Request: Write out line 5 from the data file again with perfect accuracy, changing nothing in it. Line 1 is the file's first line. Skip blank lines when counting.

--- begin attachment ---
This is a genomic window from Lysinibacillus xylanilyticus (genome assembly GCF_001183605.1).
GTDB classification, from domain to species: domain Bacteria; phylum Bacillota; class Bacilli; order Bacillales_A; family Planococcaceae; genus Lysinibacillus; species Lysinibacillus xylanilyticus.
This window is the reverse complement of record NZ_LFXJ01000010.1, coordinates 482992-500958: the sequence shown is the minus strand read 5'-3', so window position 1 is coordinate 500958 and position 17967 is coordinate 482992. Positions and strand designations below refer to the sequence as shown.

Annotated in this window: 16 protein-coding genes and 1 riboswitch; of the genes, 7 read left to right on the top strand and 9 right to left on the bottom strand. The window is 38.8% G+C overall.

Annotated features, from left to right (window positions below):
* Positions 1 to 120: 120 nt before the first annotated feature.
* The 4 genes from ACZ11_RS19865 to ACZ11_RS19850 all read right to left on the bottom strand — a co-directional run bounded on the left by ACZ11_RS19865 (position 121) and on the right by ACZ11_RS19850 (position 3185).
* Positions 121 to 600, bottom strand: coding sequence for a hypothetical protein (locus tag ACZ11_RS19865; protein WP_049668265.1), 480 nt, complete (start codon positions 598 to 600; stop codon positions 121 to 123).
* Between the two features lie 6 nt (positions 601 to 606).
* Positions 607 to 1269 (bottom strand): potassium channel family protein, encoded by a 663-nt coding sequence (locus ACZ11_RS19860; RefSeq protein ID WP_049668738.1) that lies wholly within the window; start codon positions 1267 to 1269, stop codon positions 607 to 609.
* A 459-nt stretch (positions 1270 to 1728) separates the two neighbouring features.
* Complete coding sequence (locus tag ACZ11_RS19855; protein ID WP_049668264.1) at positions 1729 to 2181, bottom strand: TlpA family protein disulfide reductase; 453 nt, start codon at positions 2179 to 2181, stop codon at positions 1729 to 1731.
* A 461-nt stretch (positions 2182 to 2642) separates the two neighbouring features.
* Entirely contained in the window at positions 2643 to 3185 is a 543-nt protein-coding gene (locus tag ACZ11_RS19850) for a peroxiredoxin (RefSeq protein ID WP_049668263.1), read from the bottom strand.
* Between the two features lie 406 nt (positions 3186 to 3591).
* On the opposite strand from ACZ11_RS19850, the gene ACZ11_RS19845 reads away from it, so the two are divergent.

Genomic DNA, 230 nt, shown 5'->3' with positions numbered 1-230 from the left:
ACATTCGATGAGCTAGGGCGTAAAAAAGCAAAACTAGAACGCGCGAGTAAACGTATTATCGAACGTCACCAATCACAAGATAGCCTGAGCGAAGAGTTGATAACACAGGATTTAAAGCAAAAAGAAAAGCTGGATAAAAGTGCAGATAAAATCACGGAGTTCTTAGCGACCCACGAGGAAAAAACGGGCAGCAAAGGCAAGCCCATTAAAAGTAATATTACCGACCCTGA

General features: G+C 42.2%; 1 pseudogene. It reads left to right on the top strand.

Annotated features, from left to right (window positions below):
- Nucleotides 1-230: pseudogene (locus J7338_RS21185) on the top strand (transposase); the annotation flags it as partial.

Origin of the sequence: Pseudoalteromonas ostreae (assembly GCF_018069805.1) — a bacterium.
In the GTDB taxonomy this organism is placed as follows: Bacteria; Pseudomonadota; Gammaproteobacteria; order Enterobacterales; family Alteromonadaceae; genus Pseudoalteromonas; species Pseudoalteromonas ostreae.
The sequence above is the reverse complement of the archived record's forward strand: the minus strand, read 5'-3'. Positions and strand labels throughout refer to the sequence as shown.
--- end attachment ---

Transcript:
Annotated features, from left to right (window positions below):